- on Arthur Ransome Wiki, this book is frequently referred to by the abbreviation CFT
Arthur Ransome and Capt. Flint's Trunk is a book by Christina Hardyment. First published in 1984, it was instrumental in rallying fans of Arthur Ransome into becoming active and organised. The author's comments on the plight of Mavis, a sailing dinghy believed to be the original of Amazon, prompted many readers to contact her with offers of help, eventually bringing about the formation of The Arthur Ransome Society.
The book is partly a story of Hardyment and her family pinpointing and exploring the locations of Ransome's Swallows and Amazons series in the Lake District and East Anglia. She covered almost all places; a notable exception was the elusive Swallowdale valley which she left as a mystery for her readers to solve.
Hardyment focussed her investigations on the "real" adventures within the series, therefore elected not to travel to the Caribbean or China, respective locations of Peter Duck and Missee Lee. She also declined to visit the Hebrides, as she believed Great Northern? to be grouped with the former two Peter Duck stories. Her book revealed new insights into these three books, in particular:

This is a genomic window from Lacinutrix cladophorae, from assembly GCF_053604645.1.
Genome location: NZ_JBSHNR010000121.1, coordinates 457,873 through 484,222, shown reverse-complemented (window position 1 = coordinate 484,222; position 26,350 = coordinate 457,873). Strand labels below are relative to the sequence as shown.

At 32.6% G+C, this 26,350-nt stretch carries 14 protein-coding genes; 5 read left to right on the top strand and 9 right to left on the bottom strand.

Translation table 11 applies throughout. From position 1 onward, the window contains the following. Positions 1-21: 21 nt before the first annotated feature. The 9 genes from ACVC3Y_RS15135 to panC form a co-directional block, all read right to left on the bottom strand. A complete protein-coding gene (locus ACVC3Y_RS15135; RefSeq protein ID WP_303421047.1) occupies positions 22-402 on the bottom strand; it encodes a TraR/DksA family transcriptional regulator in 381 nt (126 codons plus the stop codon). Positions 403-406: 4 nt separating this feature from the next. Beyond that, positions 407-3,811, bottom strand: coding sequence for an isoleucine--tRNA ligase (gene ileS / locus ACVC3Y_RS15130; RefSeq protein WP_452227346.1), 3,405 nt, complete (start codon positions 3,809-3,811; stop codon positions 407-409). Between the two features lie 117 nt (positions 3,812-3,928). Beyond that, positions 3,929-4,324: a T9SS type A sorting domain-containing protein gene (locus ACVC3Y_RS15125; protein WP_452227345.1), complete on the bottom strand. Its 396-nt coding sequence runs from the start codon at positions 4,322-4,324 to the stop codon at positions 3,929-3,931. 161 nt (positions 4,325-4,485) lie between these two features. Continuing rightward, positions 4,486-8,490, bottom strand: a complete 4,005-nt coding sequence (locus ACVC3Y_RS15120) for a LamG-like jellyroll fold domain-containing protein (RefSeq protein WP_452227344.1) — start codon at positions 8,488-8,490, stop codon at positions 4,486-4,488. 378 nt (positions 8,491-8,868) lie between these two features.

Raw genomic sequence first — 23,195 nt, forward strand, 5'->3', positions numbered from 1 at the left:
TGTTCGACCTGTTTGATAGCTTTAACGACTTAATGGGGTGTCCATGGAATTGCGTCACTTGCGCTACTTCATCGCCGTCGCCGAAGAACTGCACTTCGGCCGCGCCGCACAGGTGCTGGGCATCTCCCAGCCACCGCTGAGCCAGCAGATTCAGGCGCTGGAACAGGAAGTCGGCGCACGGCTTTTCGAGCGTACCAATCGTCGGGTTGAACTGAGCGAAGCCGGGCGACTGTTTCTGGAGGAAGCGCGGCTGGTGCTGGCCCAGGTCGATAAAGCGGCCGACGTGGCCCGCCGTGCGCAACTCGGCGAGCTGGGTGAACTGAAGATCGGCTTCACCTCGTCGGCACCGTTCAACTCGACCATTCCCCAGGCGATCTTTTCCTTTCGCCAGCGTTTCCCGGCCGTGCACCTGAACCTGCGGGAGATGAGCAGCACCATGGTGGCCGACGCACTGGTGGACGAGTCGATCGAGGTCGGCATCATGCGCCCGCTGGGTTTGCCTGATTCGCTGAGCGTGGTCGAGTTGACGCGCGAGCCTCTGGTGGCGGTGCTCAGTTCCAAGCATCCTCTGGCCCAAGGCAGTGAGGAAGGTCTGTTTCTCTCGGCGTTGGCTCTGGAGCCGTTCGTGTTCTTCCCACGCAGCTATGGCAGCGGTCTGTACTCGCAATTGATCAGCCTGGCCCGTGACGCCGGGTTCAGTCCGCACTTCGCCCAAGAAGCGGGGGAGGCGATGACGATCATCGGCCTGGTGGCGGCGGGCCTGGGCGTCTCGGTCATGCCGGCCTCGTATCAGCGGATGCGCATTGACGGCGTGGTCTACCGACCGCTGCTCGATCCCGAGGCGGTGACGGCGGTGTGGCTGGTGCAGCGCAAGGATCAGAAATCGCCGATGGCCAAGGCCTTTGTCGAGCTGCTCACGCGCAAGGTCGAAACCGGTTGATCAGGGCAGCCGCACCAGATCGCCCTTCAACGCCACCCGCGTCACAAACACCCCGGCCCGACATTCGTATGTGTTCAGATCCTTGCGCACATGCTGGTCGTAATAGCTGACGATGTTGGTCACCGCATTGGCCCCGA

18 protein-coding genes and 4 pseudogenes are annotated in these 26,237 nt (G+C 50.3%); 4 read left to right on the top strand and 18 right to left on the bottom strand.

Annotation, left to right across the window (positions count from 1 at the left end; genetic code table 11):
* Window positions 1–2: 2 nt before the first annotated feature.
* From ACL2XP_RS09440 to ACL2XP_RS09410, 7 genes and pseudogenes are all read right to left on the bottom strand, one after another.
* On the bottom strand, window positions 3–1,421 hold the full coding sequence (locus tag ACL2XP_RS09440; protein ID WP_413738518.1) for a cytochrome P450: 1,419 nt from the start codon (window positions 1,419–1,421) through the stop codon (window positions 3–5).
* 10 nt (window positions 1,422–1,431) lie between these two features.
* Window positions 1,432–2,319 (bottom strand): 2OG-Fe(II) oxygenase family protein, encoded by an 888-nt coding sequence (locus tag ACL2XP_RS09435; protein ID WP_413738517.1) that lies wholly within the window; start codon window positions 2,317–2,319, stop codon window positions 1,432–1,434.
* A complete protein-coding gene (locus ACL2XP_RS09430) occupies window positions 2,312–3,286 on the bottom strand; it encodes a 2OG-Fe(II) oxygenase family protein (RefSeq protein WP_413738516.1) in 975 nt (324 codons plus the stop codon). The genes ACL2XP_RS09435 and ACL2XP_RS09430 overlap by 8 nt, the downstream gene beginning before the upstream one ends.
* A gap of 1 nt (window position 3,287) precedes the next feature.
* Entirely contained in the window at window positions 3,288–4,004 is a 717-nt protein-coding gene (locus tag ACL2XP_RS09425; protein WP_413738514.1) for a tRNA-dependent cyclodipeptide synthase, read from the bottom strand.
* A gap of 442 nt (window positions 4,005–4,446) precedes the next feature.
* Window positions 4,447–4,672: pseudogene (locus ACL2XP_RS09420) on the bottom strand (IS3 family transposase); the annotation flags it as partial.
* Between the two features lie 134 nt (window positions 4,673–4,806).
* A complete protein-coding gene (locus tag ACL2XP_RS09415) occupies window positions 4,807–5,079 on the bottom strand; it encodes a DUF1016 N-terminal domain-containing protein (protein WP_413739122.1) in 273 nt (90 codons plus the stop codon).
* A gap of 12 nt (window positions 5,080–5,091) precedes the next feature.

- Peter Duck: Hardyment discovered the first two chapters for a book called 'Their Own Story', describing the Swallows and Amazons on holiday in Norfolk, making up a story about sailing to a treasure island.
- Great Northern?: Hardyment revealed Myles North's involvement in its genesis, hinted in the book's dedication and later documented further in Ransome's published letters.
She quotes from a notebook called "Walker’s Looseleaf Transfer Case" about the ages of the crew of Swallow: Dick twelve, Susan ten, Titty eight, Roger six, and a baby called Vicky who "did not count". The crew of Amazon were: Mary aged twelve, Jane thirteen and Tom, a younger brother aged three (CFT p22). In letters to the Reynolds about Coot Club, the main character Tom Dudgeon is a "P.B. or Principal Boy ... aet. 12 or 13 ... living say at Horning" (CFT p123).
CFT was republished by Frances Lincoln in 2006, revised and extended, with many additional illustrations.